Last Sunday after service, I was introduced to a woman around my age who had just lost her husband to another cancer. It was a hallway meeting, rushed, and we scribbled e-mails and gave our two-sentence summaries. When I mentioned just having remarried, her eyebrows rose in an "mm HMMM" that I remember from meeting my first young widow.
My connection to Marie was a surprise from church and happened during Gavin's last several months. Of course, I was in a cranky e-mail conversation. In this case, I was complaining that a certain local politician, eligible for an upcoming election, was scheduled to present a sermon. I didn't like him because he was promoting the light rail that was planning to run through my porch. I knew of one serious ethics violation* and the gentleman's general dishonesty and didn't feel we should give him such a bully pulpit.
I was referred to the worship committee. After some e-mailed discussion of the issue, Marie wrote, "On another note, I don't know how you'll take this, but I want you to know that my husband died after several years fighting cancer and I had small children at the time. It's been several years, and I am doing much better now. But if you ever want to talk, about anything at all, I'm here."
Did I ever.
We had coffee in a reading nook that was multitasking while her kitchen underwent remodeling. Copper granite, her late husband's art books, and a toaster oven resting on a bookshelf next to a jar of Smucker's.
We talked about his illness, and ours. Her kids had been two and four. His death was a surprise; he had good odds after a second chemo but then broke his hip and died from complications. Yes, there had been life insurance. She had long ago abandoned grad school to stay at home and they'd moved to an area she didn't like for his job. She didn't know what to do next or who she was but she knew she had to take care of her kids. And all her friends were married with kids the same age.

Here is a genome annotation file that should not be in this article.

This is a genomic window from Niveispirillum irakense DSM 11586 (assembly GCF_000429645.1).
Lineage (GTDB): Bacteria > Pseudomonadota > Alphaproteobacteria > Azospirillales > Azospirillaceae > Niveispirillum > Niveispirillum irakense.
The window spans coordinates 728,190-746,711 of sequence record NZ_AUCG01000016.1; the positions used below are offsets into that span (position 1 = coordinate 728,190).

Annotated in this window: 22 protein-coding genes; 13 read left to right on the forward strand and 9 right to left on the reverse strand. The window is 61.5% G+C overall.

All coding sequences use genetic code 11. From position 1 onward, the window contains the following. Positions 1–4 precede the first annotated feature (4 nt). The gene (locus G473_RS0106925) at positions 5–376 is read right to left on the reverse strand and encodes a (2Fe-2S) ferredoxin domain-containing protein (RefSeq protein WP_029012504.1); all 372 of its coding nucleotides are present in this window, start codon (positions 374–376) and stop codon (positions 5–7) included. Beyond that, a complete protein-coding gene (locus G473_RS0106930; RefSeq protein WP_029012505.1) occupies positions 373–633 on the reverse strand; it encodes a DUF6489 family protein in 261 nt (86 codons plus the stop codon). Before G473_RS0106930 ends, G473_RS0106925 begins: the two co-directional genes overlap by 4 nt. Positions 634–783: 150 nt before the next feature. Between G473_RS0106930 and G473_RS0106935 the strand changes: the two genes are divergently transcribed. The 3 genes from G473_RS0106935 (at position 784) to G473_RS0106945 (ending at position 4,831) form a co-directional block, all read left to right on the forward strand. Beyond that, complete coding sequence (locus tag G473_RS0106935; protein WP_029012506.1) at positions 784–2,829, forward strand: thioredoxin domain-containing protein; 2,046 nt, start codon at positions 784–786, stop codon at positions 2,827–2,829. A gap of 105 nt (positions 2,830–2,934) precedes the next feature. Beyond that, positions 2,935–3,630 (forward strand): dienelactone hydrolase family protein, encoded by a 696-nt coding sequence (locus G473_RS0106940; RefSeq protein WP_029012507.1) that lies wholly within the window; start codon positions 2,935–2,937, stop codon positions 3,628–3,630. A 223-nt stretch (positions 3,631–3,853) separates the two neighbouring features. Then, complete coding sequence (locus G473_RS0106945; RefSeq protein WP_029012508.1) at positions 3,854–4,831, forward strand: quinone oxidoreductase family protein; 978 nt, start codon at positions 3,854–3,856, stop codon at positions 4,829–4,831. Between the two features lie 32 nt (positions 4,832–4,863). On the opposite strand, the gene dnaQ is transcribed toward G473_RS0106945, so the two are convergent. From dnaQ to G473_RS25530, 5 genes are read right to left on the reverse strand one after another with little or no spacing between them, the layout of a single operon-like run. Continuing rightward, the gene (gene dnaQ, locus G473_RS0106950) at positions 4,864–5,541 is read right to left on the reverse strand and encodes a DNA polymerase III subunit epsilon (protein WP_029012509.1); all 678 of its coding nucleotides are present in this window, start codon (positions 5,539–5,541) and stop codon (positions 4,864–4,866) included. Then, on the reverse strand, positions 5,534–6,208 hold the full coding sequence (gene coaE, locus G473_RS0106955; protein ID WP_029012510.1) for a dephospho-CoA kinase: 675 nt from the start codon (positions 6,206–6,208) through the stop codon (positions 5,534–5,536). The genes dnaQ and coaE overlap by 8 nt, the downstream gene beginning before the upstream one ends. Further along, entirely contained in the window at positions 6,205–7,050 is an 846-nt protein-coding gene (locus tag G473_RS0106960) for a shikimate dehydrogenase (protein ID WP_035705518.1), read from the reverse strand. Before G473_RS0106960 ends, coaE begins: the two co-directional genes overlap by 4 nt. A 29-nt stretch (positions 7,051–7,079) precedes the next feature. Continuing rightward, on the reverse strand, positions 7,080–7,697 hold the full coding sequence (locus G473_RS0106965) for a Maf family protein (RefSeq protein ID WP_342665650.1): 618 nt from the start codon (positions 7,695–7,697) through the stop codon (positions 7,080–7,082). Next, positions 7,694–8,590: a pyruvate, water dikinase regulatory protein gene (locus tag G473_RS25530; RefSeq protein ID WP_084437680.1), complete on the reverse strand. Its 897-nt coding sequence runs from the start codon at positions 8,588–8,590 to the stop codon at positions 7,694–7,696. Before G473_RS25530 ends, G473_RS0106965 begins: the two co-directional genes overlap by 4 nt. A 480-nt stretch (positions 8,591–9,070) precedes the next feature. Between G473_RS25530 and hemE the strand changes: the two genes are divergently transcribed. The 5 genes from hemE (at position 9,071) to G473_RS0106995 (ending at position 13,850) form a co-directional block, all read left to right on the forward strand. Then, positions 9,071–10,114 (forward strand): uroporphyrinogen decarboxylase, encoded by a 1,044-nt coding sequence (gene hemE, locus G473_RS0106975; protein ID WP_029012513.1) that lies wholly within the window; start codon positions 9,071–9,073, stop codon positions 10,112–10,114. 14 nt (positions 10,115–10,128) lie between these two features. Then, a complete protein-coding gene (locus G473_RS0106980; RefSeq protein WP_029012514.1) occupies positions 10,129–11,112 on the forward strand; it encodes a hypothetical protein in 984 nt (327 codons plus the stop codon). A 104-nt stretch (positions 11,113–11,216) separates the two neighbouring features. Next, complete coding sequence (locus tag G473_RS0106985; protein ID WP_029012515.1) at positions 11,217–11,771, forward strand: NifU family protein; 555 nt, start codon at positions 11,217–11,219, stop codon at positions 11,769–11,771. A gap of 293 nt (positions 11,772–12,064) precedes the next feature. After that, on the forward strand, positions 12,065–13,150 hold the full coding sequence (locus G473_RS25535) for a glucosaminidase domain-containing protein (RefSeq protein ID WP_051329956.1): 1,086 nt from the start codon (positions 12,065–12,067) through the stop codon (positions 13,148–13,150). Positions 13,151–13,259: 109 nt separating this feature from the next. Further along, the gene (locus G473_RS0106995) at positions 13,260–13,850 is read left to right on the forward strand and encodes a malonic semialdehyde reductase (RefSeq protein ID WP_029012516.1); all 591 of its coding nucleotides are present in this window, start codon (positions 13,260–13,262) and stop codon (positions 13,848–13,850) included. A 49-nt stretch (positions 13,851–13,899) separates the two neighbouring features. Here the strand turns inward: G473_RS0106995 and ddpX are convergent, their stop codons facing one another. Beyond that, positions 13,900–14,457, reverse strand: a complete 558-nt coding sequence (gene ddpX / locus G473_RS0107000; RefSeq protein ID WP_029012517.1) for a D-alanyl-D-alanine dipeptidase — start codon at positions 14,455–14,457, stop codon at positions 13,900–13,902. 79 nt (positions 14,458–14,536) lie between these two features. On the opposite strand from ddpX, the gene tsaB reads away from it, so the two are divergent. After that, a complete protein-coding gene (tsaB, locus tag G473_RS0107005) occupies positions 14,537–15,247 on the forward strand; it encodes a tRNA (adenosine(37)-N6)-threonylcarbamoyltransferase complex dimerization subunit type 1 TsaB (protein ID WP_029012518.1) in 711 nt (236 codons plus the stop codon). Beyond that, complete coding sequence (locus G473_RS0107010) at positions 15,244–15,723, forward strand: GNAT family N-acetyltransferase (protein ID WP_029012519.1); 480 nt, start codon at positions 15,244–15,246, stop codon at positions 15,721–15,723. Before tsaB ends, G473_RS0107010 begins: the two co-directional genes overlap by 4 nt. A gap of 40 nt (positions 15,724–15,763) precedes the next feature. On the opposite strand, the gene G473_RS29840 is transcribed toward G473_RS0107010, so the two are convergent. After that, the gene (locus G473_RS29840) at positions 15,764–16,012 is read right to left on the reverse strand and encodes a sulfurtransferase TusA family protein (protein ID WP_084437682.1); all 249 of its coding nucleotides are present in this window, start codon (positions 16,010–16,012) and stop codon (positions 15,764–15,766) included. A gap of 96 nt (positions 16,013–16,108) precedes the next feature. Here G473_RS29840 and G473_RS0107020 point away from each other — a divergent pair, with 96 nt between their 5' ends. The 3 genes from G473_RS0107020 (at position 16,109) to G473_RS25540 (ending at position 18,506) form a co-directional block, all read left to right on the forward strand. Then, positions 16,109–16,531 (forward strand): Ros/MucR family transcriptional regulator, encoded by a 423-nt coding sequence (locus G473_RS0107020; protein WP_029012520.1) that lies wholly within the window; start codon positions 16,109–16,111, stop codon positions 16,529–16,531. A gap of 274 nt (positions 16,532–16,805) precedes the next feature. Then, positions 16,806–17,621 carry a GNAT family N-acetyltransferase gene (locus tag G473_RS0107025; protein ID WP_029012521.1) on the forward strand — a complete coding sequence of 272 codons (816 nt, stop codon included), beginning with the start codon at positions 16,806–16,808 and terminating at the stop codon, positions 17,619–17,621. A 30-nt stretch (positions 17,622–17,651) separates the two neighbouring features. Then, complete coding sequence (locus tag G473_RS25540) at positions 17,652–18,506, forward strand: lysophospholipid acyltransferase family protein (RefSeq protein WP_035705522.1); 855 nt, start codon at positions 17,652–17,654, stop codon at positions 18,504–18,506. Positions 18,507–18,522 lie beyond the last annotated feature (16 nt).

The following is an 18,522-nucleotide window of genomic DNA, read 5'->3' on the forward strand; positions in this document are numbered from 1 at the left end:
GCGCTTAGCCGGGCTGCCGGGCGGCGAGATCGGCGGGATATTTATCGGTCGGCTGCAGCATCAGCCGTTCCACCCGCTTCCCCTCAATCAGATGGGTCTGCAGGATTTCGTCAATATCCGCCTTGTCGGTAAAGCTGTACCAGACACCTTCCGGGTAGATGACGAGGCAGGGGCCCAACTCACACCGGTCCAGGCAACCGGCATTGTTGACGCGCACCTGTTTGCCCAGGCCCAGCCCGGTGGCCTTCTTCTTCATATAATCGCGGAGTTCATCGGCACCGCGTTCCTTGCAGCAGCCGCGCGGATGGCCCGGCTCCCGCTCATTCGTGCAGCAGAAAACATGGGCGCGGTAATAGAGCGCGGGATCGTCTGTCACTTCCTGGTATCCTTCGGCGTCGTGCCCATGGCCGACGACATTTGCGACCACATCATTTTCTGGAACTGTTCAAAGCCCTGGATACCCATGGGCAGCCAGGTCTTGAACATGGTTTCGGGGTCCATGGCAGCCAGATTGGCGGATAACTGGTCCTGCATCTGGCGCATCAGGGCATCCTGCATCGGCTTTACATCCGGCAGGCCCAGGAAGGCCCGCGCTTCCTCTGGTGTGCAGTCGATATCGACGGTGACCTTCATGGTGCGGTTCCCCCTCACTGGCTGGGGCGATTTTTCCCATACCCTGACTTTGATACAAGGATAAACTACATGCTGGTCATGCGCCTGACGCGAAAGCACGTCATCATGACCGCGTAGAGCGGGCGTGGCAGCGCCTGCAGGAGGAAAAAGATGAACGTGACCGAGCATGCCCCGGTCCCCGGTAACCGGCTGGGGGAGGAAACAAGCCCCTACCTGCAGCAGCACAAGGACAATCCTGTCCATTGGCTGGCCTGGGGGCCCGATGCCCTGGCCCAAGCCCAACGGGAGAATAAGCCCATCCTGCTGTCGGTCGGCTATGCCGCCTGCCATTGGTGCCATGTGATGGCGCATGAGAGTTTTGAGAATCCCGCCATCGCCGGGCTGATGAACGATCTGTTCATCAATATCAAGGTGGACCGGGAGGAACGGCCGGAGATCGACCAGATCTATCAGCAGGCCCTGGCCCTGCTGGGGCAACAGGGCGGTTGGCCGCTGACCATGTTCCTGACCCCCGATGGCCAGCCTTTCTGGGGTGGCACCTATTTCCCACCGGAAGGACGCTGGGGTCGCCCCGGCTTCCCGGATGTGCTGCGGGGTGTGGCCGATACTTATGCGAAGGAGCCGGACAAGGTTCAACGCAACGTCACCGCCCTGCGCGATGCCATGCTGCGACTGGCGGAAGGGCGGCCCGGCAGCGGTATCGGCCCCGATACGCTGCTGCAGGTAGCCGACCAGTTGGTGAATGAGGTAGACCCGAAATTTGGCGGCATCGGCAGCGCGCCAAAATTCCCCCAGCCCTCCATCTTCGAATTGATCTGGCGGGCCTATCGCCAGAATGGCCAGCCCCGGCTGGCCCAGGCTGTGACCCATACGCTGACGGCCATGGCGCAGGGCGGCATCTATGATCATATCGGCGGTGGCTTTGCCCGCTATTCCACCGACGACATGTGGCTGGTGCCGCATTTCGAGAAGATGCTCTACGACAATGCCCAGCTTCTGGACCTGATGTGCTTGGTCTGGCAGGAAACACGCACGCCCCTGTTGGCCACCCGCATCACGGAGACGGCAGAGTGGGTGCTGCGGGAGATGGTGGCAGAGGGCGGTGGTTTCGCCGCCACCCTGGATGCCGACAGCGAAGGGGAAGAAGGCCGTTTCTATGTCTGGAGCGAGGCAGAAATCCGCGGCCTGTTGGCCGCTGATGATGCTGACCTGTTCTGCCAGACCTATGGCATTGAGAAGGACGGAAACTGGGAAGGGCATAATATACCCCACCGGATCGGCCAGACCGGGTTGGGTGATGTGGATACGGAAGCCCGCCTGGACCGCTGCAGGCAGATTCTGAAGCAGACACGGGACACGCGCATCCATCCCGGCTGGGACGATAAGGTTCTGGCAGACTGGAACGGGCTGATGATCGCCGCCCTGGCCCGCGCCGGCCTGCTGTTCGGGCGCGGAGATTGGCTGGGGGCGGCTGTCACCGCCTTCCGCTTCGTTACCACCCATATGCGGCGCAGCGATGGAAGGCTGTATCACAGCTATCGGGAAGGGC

She told me two things that had a huge influence on me. HUGE.
(1) Grieving can take many forms. Listen to your body. It may not be what you expect. "Ummmm... like what?" Well, for her, it had manifested as intense horniness. I laughed. Okay, if anything happens.... I guess I will just respect what my feelings and try not to be too shocked.
Almost two years later, when the wave of horniess hit me, I told her and she said, "What took you so long?" When had these feelings started for her? "Um, the next day."
(2) Wednesdays, wine, and West Wing. Marie had no identity, no direction, but some time to grieve and take care of things. What did she know about herself? "Well, I knew I liked wine. And I liked to watch the West Wing."
So every Wednesday she would put the boys to bed early, open a bottle of wine, and watch her favorite show. "Were you studying wine?" "No, it was pretty much anything. I wasn't ambitious or intellectual about it."
Somehow, for Marie this ritual dedicated to herself turned into an evening out each week, and dating and sex, but I don't remember the details too well. She was married and in grad school when we met. Now she's starting a new career that is good for her and uses her talents. Her family is pretty well settled in (and the kitchen is finished).
What I remember was how she carved something out from this tiny nook -- just a little bit of insight into one or two things she enjoyed, no matter how ordinary.
And these two bits of advice from Marie were instrumental in my journey, even though he was still alive and fighting. Of course, I knew I would need them, so I listened despite myself. Someone had been through it, and out. She'd even had choices on what steps to take.
I try to pass on Marie's wisdom whenever I can, though I'll admit I get some funny looks. Hey, we're not all Unitarians.
* In the end, he was disqualified from that election because he didn't meet the eligibility rules -- and he's, um, a lawyer. Nah, nah, I was right.
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